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Kodak drops digital camera manufacturing

Jukie Bot
via Flickr
The company that invented the digital camera is shuttering its digital camera manufacturing, along with digital photo frames and pocket video cameras.

Today in your Trail Mix: 

Kodak says goodbye to the camera making business.

The governor admits he slowed down the process on fracking.

The Buffalo Auto Show kicks off.

And six SUNY schools are best buys.


Kodak is getting out of the digital camera and digital picture frame business, but may license its name to another maker (Matthew Daneman, Democrat and Chronicle).

Meanwhile, power companies are teaming up to make sure they get paid as Kodak navigates bankruptcy (Matthew Daneman, Democrat and Chronicle).

A refrigerated warehouse company based in Canada may buy Fulton's old Birds Eye plant and rehire 12 to 14 workers (Debra J. Groom, Post-Standard).

Xerox is planning to cut some jobs in research, but how many Rochester-area workers that would affect hasn't been disclosed (Andrea Deckert, Rochester Business Journal).

Rust Belt cities like Buffalo need a definition of "sustainability" to compete with the other concepts that they know so well: decline and dependency (Bruce Fisher, Artvoice).


Speaking to the Post-Standard editorial board, the governor said that fracking is "a couple of months away" - despite the fact that meetings of the state's fracking advisory board keep getting canceled, and the DEC commissioner says his agency is still sifting through thousands of comments (Jon Campbell, Gannett).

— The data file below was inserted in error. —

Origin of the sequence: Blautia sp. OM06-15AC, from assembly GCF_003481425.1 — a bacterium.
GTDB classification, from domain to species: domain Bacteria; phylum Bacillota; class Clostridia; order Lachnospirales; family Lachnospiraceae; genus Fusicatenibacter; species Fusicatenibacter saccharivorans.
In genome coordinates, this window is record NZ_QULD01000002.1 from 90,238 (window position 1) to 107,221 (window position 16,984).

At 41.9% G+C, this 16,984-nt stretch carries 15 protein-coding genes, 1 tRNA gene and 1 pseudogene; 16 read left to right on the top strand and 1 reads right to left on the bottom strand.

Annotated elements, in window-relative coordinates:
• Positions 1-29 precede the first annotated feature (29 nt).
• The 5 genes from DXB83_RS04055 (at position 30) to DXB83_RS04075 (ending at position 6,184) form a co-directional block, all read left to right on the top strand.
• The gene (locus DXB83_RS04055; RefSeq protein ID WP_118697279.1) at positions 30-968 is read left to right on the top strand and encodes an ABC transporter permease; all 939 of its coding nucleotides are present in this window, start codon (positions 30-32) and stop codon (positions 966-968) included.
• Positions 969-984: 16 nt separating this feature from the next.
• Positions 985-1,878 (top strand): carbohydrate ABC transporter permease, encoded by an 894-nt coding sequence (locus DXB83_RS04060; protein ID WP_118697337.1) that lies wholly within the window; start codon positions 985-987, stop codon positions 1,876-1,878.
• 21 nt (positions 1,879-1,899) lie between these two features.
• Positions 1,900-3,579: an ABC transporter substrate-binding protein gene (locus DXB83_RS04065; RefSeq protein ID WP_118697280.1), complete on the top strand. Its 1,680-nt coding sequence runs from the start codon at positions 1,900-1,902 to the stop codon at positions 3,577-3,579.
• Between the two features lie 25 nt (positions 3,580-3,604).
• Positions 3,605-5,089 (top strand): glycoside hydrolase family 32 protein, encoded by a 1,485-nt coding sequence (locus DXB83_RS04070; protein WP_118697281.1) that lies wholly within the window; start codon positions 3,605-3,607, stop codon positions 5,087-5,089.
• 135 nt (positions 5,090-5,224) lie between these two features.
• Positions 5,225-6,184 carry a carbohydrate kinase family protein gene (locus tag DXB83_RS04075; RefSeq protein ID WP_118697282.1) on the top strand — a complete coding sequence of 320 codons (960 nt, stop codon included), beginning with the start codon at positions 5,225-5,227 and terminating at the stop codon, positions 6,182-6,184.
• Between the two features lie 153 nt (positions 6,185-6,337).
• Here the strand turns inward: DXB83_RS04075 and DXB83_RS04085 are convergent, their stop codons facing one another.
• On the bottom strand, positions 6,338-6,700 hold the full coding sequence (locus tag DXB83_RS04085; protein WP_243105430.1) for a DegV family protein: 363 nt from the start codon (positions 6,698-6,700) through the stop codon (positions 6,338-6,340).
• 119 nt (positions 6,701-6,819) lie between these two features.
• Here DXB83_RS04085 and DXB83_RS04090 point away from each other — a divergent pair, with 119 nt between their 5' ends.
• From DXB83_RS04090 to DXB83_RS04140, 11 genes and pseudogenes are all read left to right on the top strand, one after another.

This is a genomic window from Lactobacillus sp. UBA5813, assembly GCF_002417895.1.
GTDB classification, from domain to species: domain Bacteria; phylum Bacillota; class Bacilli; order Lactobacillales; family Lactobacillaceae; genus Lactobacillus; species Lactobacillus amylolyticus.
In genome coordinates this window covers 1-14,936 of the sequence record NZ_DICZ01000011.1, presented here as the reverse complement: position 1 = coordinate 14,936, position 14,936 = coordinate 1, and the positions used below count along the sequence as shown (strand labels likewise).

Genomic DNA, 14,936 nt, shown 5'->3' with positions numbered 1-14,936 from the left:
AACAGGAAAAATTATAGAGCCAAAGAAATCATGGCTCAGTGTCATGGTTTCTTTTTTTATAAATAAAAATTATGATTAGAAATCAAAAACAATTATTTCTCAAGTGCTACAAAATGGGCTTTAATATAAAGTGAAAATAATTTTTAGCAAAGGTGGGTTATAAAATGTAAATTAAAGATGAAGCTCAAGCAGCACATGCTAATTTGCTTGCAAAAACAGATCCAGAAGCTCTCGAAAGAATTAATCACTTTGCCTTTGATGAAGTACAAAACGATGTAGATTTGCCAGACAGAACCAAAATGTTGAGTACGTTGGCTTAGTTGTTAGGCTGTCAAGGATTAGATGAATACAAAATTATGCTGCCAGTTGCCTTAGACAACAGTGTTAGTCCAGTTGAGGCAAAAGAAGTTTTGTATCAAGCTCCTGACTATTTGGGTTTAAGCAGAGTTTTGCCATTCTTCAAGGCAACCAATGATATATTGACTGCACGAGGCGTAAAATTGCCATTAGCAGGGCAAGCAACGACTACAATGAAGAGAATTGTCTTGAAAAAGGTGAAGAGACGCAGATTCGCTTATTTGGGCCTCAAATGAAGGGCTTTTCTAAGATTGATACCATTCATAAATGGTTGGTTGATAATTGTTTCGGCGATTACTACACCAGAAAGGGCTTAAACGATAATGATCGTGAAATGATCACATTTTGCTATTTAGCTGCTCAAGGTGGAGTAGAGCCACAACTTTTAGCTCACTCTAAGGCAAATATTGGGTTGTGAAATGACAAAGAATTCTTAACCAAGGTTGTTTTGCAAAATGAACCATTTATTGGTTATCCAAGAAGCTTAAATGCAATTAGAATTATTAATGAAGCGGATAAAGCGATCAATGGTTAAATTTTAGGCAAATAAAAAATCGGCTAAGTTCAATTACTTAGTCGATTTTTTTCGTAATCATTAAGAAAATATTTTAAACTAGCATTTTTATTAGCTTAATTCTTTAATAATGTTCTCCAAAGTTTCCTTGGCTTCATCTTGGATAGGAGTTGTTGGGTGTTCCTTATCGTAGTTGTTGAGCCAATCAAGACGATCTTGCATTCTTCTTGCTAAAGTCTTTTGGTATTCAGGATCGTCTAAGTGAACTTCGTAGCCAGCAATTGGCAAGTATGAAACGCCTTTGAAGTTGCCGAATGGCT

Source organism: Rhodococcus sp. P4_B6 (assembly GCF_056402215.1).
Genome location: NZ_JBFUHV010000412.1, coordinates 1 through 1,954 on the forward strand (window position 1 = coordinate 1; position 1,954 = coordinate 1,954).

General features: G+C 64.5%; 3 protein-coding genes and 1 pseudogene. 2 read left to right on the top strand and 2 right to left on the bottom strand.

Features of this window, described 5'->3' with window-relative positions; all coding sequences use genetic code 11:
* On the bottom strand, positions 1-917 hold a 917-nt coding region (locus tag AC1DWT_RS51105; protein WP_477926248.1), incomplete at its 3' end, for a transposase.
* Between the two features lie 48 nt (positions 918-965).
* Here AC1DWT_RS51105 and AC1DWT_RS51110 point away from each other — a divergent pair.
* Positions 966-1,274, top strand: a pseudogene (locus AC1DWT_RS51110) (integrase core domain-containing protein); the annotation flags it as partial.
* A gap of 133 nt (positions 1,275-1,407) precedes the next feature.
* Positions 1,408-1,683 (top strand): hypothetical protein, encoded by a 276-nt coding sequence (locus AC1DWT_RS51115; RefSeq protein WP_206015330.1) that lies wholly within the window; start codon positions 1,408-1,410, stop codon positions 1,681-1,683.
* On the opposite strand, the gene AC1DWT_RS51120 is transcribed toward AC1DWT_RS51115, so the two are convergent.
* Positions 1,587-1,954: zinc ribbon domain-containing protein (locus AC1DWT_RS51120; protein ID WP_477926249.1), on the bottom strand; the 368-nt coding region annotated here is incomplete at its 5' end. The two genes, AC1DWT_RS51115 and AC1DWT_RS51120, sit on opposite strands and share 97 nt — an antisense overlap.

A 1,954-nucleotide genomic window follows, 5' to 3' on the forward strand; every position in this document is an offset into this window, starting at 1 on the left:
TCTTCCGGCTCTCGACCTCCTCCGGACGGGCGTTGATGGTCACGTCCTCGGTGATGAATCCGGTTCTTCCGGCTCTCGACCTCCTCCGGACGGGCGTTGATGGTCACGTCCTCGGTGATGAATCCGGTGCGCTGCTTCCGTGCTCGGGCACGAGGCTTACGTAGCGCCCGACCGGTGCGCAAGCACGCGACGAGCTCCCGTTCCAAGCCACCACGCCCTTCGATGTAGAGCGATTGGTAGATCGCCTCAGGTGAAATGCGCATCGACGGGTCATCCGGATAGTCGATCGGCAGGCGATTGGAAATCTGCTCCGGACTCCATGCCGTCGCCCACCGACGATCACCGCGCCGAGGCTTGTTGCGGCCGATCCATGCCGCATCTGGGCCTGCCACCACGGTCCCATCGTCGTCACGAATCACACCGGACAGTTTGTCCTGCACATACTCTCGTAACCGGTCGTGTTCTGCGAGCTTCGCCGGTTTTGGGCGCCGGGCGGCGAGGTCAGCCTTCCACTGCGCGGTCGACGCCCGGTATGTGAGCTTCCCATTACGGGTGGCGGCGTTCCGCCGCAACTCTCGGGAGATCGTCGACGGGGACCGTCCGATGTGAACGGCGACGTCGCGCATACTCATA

State Impact PA's Scott Detrow has a timeline of "what happens next" now that Pennsylvania has passed a bill calling for an "impact fee" on gas drilling.

Don Jessome of Transmission Developers appeared on Capital Tonight to promote an underwater transmission cable to bring power to New York from Canada [VIDEO] (Maureen McManus, State of Politics).


U.S. Department of Labor data indicates that Saratoga and Schenectady Counties investment in tech jobs is paying dividends in job creation (Larry Rulison, Times Union).

The Buffalo Auto Show has kicked off (Daniel Robison, WNED/Innovation Trail).

As part of the Buffalo Auto Show, GM announced that its bringing part of its engine plant in Tonawanda back online for training purposes (Matt Glynn, Buffalo News).


Senator Schumer is gearing up to ask the federal government for billions to help repair sewer and water systems in New York (Brian Tumulty, Gannett).

A company that helps out with real estate deals had received $150,000 from the state, which it says will help it double its workforce (Diana Louise Carter, Democrat and Chronicle).

The state is launching a "mobile command center" to help prevent foreclosures.  Staffers will help homeowners with paperwork and be on the lookout for fraud and abuse (Rick Seltzer, Greater Binghamton Business Journal).

New York's health commissioner took questions at a budget hearing yesterday about the governor's plan to gradually shift increases in health care costs to the state budget, from county budgets (LeShea Agnew, WXXI).

SUNY's Binghamton, Buffalo, Geneseo, New Paltz, Oswego and Stony Brook campuses have been ranked as "best values" by the Princeton Review (AP).

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